In this post Andrea Felker shares some transferable concept acquisition strategies from her EAL classroom:

For English Language Learners (ELLs) the exploration of the Frayer Model not only provides an opportunity to examine a concept, but it also offers them an authentic context to practice using the academic language that surrounds new learning.  

Grade 6 EAL students used this model to explore new concepts and vocabulary to support their learning in the unit Working as a Scientist & Matter.

To begin, students were asked to think about their own understanding of nine key concepts that their Science teacher had identified as essential.  Using a sliding scale each student independently rated each word according to familiarity, decided whether or not each was essential to their understanding in the unit, and then they selected three words to review.  Like the sliding scale, the knowledge rating chart is another simple tool that gives students explicit exposure to new concepts and encourages metacognitive thought.


The review was structured in the form of a Frayer Model.  Students had already been through a series of lessons in Science classes introducing them to the concepts identified, although they had not necessarily consolidated their learning.  In this case the Frayer Model asked students to include:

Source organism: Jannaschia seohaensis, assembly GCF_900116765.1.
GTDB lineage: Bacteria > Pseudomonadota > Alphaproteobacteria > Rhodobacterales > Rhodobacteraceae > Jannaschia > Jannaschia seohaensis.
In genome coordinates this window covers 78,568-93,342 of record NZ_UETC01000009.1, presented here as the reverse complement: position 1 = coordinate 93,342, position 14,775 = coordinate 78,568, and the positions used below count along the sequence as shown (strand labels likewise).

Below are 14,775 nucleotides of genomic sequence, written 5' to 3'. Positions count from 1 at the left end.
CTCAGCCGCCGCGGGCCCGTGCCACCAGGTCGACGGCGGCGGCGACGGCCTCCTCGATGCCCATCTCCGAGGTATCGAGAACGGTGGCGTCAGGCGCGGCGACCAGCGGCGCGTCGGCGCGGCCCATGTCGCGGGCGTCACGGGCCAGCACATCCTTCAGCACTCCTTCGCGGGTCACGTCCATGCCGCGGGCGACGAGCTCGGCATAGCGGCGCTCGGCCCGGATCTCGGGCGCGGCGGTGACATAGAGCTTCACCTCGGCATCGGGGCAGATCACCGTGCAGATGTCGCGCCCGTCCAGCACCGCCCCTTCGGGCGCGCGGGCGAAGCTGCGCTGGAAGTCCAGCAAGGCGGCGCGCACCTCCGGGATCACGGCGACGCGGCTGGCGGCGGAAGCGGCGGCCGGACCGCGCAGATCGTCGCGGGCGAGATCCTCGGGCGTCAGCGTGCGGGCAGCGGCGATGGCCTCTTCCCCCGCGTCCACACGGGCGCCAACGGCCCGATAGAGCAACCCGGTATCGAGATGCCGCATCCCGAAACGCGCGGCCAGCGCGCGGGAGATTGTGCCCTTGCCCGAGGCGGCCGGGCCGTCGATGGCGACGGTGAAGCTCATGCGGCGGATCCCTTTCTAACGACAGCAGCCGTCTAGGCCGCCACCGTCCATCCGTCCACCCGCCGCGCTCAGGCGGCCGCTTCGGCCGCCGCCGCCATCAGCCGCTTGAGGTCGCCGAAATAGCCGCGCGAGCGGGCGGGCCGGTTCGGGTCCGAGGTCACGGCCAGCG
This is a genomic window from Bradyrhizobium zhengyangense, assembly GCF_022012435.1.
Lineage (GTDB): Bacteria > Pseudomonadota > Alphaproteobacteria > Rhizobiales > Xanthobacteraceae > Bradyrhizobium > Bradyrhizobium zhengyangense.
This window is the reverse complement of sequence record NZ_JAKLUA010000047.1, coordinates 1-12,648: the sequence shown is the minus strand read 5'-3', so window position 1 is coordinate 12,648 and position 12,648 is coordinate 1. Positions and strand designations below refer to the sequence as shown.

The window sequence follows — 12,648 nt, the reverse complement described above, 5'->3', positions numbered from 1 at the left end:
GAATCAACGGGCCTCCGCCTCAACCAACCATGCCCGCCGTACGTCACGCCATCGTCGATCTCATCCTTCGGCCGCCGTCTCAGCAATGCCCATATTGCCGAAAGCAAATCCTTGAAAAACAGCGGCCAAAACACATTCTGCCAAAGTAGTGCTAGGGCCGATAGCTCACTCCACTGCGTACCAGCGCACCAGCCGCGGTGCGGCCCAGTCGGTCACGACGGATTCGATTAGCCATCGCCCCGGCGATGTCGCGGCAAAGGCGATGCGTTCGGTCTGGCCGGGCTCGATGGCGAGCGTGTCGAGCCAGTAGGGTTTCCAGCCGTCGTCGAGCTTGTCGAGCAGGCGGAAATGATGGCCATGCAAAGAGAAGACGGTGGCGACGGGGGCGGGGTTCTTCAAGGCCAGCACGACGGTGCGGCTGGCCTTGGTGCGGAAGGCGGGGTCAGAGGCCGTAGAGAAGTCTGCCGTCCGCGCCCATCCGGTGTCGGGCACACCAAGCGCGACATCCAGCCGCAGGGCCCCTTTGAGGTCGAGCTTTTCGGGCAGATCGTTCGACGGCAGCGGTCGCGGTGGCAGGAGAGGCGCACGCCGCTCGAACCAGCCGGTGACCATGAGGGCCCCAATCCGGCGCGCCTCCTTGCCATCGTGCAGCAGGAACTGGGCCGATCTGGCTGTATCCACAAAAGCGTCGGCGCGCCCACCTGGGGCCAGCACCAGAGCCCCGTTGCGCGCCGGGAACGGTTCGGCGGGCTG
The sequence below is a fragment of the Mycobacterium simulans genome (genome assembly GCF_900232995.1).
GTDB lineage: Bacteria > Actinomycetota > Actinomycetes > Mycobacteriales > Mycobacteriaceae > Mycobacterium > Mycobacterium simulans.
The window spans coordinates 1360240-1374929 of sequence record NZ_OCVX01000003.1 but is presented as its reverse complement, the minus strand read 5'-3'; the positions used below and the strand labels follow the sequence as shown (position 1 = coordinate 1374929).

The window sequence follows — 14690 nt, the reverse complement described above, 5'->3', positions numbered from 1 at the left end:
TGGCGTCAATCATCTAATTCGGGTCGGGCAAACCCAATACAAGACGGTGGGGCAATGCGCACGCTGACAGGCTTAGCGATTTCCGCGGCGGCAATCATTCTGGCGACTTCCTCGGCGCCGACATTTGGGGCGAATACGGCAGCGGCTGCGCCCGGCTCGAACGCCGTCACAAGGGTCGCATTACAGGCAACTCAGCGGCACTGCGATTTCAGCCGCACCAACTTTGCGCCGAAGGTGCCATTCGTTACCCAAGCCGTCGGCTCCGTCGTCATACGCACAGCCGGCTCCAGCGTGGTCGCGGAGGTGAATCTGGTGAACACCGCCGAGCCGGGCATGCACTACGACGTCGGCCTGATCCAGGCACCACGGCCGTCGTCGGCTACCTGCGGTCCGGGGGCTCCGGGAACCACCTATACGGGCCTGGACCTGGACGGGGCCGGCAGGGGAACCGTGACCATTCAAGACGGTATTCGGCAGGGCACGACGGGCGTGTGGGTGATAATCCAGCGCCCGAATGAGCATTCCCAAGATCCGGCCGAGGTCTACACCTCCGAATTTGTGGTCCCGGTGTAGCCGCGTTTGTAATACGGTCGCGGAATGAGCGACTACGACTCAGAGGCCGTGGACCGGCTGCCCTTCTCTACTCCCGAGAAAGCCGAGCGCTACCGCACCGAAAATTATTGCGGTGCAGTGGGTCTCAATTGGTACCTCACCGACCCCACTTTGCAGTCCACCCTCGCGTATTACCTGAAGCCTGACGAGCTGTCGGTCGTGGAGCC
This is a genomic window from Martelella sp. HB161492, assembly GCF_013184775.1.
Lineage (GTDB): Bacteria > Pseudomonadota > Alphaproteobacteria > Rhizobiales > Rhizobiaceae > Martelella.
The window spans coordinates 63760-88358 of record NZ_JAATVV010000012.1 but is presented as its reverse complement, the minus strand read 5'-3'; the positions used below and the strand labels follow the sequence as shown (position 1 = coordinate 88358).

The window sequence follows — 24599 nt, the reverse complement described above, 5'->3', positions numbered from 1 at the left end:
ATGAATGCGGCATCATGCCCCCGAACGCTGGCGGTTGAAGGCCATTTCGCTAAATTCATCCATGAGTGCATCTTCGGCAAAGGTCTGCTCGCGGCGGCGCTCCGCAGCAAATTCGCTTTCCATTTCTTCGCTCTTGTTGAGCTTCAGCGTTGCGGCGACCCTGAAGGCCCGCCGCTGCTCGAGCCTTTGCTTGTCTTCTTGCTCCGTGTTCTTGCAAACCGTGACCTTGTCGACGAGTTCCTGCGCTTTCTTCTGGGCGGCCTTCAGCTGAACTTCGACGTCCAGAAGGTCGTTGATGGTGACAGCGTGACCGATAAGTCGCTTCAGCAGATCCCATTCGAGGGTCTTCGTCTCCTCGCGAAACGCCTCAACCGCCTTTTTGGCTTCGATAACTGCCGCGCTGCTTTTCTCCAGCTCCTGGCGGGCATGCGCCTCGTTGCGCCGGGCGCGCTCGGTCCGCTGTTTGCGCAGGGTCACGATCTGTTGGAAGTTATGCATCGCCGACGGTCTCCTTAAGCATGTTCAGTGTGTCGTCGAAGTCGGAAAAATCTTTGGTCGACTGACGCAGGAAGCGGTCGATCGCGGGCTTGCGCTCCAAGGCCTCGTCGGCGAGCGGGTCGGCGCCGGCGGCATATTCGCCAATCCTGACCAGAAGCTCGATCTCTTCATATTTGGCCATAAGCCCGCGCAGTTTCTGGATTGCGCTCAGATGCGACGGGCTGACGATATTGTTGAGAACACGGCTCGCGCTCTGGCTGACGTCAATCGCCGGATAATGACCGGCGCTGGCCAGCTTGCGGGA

• the concept
  • a definition in their own words
  • a drawing, diagram or illustration
  • 2 helpful examples
  • a non-example
  • 3 or 4 things to remember (characteristics or facts)

Students used their notes from Science class, resources on their class OLP page, books from the Science library in EAL class and, when they needed to, they turned to Google for more information.  Completing a Frayer Model is time-consuming as students work to make connections between existing knowledge, the information that they’re examining, and for ELLs there is the added challenge of adapting and implementing the academic language and vocabulary surrounding the concept.

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After recording their learning on chart paper, students uploaded each concept to VoiceThread.  By giving ELLs the opportunity to record, and re-record, and re-record again if necessary, they had a final product that they were truly satisfied with.  Having to express their understanding orally, and giving them the chance to rehearse, naturally demanded that they make use of a wide range of academic vocabulary and grammatical structures specific to Science class and the unit that they were studying.  For example, one student noticed that she had used the very common and overused verb making a number of times in one sentence.  She had to think deeply, on the spot, to retrieve the more precise and specific word describing, which helped her to explain the concept of making an inference.  

Using the Frayer Model to describe her understanding of making an inference, the same student had the opportunity to interact with scientific vocabulary including hypothesis, theory, experiment, clues, conjecture, reasons, facts and observations and more.  With our current population of Middle School ELLs, some may and some may not be able to draw on their mother tongue for an understanding of new academic vocabulary across the curriculum.  For a non-native speaker of English, concept stretching is essential in helping build this wide and varied academic vocabulary.  

To Make an Inference